Published on: 16/12/2022
The number of bees has plummeted worldwide, but according to a study in the united states, bees are once again thriving in cannabis plantations.
Over the years, the bee population has been drastically reduced worldwide due to human activities.
If bees were to disappear completely, the biodiversity of the entire planet would be compromised, as would human survival.
In fact, it is estimated that almost three quarters of the world’s agricultural production depends on these insects.
However, a recent study in the United States suggests that cannabis plantations provide the ideal environment for these precious insects to save and thrive.
So, is there still time?
Are bees becoming extinct?
The consequences of global warming unfortunately also include a drastic decline in the number of bees.
The causes of the death of these insects that we have been witnessing for years are due to man’s activities on the environment and, in particular, the deterioration of their natural habitat on earth, pollution and the massive use of insecticides and pesticides in agriculture are the main contributors.
It is estimated that in five years up to 10 million beehives have been lost worldwide, including 200,000 in Italy alone. This worrying phenomenon is so widespread that a term has been coined to describe it: Colony Collapse Disorder.
This scenario endangers not only the future of beekeeping, but of the entire agricultural sector, as more than 75% of the world’s food crops depend on their labor, i.e. pollination, for their yield and quality.
Bees are, in fact, pollinating insects, whose activity ensures the pollination of plants and the emergence of various crops, thus preserving habitats and the living species they support.
It is therefore understandable how the killing of these insects can threaten our food security.
Scientific research linking cannabis to bees
The good news comes from the United States, where a recent study by Cornell University has found that bees have begun to spread again in the United States thanks to the multiplication of cannabis plantations where they find refuge.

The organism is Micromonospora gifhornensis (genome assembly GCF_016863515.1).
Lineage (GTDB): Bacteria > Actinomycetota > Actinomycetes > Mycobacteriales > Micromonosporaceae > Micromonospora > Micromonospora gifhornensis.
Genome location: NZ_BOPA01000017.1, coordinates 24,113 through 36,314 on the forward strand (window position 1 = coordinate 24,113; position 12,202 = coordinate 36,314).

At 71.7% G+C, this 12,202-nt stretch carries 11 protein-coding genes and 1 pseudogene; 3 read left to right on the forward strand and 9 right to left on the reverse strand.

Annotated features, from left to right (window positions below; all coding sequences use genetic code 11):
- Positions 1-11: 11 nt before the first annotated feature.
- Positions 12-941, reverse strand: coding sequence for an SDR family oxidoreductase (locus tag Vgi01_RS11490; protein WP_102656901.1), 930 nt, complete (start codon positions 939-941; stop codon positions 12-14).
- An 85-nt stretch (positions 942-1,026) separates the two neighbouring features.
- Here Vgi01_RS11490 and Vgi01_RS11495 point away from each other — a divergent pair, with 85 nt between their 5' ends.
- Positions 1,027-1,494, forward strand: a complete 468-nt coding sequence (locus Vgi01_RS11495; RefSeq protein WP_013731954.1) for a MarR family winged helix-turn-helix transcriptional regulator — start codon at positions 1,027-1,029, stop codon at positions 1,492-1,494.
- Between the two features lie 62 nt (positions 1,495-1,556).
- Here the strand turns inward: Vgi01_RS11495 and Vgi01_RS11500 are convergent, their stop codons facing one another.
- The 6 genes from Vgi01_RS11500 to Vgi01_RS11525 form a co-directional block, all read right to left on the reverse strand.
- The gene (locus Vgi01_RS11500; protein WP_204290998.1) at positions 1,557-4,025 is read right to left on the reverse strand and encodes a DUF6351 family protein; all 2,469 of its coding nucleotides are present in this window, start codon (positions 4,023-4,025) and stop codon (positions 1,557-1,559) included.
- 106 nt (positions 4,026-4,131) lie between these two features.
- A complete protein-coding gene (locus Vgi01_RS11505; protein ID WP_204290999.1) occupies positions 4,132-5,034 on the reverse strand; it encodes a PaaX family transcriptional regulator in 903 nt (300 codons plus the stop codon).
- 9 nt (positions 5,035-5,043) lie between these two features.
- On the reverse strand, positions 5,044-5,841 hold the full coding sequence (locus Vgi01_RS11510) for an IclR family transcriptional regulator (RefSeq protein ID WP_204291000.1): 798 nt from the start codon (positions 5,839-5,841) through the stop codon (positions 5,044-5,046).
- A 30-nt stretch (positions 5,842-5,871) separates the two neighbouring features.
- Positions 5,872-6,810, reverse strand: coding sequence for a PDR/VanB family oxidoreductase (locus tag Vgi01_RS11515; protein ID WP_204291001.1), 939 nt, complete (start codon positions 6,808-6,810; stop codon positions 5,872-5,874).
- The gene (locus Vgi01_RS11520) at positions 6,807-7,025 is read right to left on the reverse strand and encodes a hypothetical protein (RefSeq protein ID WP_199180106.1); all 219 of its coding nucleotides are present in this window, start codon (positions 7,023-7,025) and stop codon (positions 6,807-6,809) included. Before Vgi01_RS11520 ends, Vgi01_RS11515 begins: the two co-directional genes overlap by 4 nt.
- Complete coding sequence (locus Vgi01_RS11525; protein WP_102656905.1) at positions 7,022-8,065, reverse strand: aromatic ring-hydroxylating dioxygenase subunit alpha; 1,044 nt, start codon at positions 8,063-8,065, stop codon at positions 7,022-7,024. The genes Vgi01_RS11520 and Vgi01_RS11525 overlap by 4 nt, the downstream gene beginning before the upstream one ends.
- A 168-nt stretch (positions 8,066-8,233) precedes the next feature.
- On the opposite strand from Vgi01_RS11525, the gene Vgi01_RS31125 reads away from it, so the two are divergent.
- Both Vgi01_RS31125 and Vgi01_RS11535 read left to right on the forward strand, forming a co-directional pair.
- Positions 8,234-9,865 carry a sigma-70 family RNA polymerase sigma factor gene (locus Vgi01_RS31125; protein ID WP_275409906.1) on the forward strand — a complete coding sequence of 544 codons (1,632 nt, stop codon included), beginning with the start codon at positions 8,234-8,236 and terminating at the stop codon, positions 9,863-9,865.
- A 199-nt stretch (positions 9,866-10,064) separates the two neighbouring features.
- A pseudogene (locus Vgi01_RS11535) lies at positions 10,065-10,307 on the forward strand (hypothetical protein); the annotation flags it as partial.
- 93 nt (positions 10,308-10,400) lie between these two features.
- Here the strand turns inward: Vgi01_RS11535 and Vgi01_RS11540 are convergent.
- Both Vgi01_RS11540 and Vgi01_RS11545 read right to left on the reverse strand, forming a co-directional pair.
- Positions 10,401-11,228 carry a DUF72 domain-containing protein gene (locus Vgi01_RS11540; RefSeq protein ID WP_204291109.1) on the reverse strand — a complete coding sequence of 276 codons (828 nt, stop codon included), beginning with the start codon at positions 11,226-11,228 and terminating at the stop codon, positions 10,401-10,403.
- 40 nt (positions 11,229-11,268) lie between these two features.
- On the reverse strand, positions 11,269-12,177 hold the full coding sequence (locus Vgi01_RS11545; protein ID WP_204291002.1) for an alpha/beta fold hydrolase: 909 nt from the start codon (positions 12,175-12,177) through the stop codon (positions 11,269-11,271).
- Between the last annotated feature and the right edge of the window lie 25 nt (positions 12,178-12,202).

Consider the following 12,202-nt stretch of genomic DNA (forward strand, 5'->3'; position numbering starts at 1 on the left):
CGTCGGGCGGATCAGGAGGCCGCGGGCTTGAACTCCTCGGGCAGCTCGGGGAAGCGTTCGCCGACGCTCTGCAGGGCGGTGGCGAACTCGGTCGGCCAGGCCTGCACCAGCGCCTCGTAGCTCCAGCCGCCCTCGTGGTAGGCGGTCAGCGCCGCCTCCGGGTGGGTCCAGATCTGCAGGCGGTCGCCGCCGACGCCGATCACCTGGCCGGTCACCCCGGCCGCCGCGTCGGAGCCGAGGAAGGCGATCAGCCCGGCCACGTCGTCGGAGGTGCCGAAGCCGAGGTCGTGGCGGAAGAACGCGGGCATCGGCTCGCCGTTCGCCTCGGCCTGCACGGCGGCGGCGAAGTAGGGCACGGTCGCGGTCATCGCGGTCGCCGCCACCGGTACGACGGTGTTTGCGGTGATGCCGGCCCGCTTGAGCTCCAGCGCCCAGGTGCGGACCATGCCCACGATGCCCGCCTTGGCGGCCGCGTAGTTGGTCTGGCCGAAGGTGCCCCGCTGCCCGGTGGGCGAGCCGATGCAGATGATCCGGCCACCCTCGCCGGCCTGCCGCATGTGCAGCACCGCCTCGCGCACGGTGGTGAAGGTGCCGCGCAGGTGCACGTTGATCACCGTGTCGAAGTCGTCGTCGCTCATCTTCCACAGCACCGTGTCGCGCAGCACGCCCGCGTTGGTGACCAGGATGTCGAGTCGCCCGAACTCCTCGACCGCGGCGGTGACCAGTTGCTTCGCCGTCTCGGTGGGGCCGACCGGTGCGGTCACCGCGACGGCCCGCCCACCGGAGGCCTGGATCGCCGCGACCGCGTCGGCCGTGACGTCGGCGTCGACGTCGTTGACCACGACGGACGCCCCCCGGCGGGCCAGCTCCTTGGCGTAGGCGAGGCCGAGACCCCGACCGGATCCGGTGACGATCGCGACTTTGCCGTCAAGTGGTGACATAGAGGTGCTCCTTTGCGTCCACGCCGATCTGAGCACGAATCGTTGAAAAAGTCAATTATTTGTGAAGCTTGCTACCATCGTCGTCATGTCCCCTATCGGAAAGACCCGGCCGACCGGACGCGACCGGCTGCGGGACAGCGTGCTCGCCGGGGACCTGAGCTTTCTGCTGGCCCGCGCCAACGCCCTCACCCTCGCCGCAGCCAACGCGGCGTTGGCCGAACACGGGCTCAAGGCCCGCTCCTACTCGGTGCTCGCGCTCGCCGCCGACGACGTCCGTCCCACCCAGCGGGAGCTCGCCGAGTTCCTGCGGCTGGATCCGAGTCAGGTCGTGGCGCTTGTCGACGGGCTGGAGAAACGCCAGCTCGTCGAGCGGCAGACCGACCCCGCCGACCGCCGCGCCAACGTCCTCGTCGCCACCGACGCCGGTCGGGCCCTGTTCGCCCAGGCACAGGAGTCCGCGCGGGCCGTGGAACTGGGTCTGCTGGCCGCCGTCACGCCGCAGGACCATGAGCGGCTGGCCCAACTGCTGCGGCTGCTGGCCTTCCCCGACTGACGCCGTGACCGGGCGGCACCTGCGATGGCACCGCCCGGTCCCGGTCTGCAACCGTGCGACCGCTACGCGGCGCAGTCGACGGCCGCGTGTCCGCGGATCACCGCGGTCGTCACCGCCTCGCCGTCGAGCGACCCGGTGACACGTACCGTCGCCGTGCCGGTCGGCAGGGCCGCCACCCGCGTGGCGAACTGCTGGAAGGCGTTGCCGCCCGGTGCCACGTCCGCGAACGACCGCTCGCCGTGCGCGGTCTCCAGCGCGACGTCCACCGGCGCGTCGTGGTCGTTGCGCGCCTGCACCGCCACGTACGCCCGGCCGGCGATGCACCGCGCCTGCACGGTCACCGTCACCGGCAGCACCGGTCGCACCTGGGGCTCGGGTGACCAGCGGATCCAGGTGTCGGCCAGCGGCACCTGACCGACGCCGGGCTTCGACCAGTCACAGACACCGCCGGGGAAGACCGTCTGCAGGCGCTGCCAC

Therefore, the expansion of marijuana fields after legalization (at the time of writing, a total of eleven US states have legalized its cultivation) is helping to save these insects and recover their populations.
According to research, up to sixteen different species of bees have spread in the first few years of marijuana legalization. Therefore, thanks to cannabis pollen, bees have once again proliferated.
It should also not be forgotten that marijuana cultivation is done without the use of chemicals: special insects are often used to eliminate hemp parasites. This protects the health of the end consumer and, at the same time, the health of the bees that feed on the pollen produced by the marijuana plants.
However, the US research is not the only study linking cannabis and bees.
Research conducted by the Maria Curie-Sklodowska University in Lublin seems to suggest that cannabis extract may have beneficial effects on bees exposed to pesticides used in agriculture. The insects tested survived as long as those grown in natural habitats uncontaminated by humans.
If confirmed, this finding would be significant. As we have said, protecting bees means safeguarding biodiversity and, at the same time, protecting food security.
According to a recent study by the Swedish University of Lund, there is a strong correlation between the health of bees and the quality of the fruit we eat. Consequently, the quality of the fruit we eat could be altered if bees are exposed to harmful substances.
This explains the increasing attention given to these precious insects and the numerous initiatives devoted to them. For example, the Food and Agriculture Organization of the United Nations (FAO) has established World Bee Day on 20 May every year.
Also, with the aim of preserving the species, more and more “ecological corridors” are being created, i.e. areas free of pesticides or other chemical treatments where these insects can feed and thrive.
The hemp situation in UK
Although legalization is not on the horizon, the marketing of “legal” cannabis, also called “light” because of its low THC concentration, has been allowed in UK since 2017.
Specifically, the law allows the cultivation (without prior authorization) of certain varieties of hemp, provided they are certified and have a THC content of less than 0.2%.
This law represented an important novelty in the European landscape, as it led to the birth (and rapid development) of a market for legal hemp derivatives, such as textiles and construction materials, oils for cosmetics, products for food uses, etc.
In conclusion, it is well known that hemp is a valuable and versatile natural resource. What we didn’t know was that among the many benefits of this plant could also be helping to restore bee populations around the world.